No. 2010/9 - Ottawa, Ontario - March 8, 2010
Check Against Delivery
It is a pleasure for me to be here with you this evening as we celebrate the 20th anniversary of Canada’s membership in the OAS [Organization of American States].
I would like to take this opportunity to formally thank all of the speakers in tonight’s program. We are particularly pleased that the Right Honourable Brian Mulroney is with us tonight—a true visionary who, 20 years ago as prime minister, articulated Canada’s desire to join the OAS and our determination to make constructive and mutually beneficial contributions to our hemisphere.
Thank you, Mr. Mulroney, for being with us this evening, and for sharing with us your thoughts on the historic decision that made Canada a respected, full member of the Americas.
Thank you also to my colleague [Minister of Foreign Affairs] Lawrence Cannon for presenting so clearly our government’s foreign policy.
It is clear that we are very much committed to deepening and broadening Canada’s engagement in the Americas, including through our involvement in global forums such as the G8 and G20.
I join Minister Cannon in extending our concerns about the disasters affecting the people of Chile and Haiti, and I thank OAS Secretary General José Miguel Insulza for that organization’s engagement, participation and leadership.
I also want to thank the OAS Secretary General for sharing his views on Canada’s contributions to the OAS, and for his personal dedication to our common causes.
Although Chile is going through a painful time, its robust democracy continues to flourish, and I am honoured that I have been asked to represent Canada at the inauguration this week of Chile’s new president, Sebastián Piñera.
I have had the opportunity to be personally engaged in OAS diplomatic efforts to address the challenges confronting our neighbourhood for the past year and a half, and I can say without reservation that this is an organization that plays an unparalleled and highly valued role in advancing our collective interests.
As part of the current deepening of Canada’s engagement in the Americas, we are placing a strong emphasis on effective, results-oriented multilateralism. Canada has an abiding interest in ensuring that the OAS remains a credible and relevant organization, capable of effectively responding to the needs of all of its members. To this end, we are actively supporting efforts to better define common priorities for the OAS in the future and to ensure that the organization’s resources are aligned with those priorities.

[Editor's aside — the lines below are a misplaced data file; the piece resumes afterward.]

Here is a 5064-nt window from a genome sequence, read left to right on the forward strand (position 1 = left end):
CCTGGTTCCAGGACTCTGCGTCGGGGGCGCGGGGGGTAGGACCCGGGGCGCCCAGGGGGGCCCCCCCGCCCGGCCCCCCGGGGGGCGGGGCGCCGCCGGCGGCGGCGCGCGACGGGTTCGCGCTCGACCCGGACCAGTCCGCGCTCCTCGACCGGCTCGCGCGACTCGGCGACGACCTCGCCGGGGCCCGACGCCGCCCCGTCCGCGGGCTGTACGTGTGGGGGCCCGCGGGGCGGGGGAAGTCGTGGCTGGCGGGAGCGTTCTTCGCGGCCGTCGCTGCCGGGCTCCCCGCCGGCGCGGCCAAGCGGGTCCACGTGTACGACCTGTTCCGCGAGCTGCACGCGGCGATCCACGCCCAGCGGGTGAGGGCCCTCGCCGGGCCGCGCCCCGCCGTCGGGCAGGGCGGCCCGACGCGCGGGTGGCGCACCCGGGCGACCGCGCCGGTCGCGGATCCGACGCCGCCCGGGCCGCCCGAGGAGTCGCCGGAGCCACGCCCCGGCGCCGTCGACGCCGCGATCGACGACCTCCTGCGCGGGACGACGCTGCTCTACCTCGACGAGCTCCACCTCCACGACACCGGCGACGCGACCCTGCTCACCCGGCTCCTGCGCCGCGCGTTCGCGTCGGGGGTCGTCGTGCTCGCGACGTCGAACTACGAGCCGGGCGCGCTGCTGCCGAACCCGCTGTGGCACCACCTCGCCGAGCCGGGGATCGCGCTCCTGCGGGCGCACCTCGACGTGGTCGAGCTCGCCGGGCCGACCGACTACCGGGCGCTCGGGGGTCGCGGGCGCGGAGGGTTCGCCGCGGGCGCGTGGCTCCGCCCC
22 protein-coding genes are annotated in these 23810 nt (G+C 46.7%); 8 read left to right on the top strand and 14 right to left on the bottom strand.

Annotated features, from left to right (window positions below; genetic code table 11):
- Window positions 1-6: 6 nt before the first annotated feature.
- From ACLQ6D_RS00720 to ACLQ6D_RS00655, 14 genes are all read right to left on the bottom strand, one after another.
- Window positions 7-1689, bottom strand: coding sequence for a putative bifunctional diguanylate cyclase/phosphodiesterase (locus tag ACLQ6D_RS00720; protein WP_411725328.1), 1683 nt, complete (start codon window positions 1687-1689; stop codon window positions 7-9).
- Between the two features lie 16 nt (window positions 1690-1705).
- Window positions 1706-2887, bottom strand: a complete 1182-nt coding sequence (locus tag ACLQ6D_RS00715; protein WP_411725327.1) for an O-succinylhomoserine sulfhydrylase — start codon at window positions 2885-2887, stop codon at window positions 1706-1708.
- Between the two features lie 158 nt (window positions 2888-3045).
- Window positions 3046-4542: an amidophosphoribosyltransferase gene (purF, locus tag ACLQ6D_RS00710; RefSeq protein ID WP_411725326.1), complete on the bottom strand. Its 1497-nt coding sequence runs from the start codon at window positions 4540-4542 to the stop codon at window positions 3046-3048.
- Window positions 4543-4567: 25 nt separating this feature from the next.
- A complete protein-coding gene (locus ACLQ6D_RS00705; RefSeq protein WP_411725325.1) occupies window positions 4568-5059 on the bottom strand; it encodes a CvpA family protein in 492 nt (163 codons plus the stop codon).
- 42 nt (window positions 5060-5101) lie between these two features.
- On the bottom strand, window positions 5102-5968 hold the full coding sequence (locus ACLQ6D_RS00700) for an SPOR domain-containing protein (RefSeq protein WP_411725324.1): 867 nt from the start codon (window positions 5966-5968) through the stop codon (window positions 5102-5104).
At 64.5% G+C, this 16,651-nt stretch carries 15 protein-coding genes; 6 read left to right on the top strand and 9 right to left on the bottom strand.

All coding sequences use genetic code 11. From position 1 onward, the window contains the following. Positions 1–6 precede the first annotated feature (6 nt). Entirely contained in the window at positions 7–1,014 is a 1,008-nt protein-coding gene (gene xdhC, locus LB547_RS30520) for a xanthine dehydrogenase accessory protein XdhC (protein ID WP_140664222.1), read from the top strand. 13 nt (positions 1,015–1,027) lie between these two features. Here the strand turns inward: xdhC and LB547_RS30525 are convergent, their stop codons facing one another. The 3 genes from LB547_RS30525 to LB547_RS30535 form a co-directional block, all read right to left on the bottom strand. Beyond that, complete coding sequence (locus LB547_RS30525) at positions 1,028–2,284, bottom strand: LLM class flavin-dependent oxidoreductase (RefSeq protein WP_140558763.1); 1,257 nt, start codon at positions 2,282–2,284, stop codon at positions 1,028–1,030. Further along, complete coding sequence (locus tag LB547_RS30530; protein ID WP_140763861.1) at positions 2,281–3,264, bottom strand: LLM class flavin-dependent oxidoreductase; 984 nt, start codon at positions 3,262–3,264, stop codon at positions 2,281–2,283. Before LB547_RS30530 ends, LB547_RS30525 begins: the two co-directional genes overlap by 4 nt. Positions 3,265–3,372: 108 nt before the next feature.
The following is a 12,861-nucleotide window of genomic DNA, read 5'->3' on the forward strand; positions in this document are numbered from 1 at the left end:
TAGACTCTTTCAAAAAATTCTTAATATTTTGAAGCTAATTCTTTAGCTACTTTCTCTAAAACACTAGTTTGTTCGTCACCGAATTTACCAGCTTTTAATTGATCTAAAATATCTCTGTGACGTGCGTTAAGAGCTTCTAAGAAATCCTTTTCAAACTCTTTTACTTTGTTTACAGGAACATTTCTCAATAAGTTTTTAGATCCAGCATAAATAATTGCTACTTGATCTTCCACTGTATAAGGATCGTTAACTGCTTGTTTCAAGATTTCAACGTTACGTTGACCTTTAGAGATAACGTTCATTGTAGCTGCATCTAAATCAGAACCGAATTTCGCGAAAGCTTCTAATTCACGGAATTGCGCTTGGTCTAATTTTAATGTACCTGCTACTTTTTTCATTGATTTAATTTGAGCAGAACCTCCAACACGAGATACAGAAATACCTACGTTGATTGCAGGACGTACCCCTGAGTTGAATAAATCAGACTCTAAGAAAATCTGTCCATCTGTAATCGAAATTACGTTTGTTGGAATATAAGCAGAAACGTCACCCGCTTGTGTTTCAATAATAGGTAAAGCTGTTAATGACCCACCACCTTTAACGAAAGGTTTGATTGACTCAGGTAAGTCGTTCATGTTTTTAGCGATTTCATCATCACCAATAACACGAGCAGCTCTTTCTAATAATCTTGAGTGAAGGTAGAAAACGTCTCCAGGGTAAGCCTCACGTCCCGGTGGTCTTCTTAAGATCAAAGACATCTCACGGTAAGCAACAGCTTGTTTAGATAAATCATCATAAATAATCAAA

As we move forward, it is important to recall the challenges we face in the hemisphere and the need to maintain a focus on the priorities of prosperity, security and democracy.
Within the OAS, the promotion and defence of human rights rank among Canada’s top priorities. Canada will continue to vigorously defend the integrity and independence of OAS human rights institutions, particularly in the face of efforts to weaken and discredit these important bodies. We will also continue our determined efforts to support the inclusion of civil society perspectives in the work of the OAS.
With regard to defending democracy, the adoption of the Inter-American Democratic Charter in 2001 should be seen as a landmark achievement.
Yet there has been since then, we must admit, some backsliding in parts of the region, and we must remain vigilant in defending our fundamental democratic principles. President Óscar Arias of Costa Rica reminded us all just last week in Cancún what democracy is. He said:
”... democracy means more than enacting political constitutions, signing democratic charters or celebrating periodic elections. It means building a reliable set of institutions, beyond the anemic structures that currently sustain our state apparatuses. It means guaranteeing the supremacy of the law and the effectiveness of the rule of law, which some insist on pole-vaulting.”
Canada is committed to working with the OAS to implement fully the Inter-American Democratic Charter in the region.
Canada currently chairs the OAS Committee on Hemispheric Security, and we vigorously support initiatives adopted at the OAS that focus on security issues in the hemisphere.
The promotion of democracy and of security are key areas where we see great opportunities for continued Canadian leadership in the OAS. My personal experiences in OAS mediation efforts in Honduras have helped me see first-hand the importance of well-structured dialogue aimed at resolving crises.
Canada is also fully committed to working in partnership with all other OAS member states to our collective benefit.
Twenty years ago, Prime Minister Mulroney committed Canada to playing a leadership role in the OAS and across the Americas. In 2007, Prime Minister Stephen Harper reiterated that commitment for the long term.
We look forward to articulating this commitment in the OAS with a view to promoting a safe and prosperous hemisphere founded upon democratic values and respect for human rights.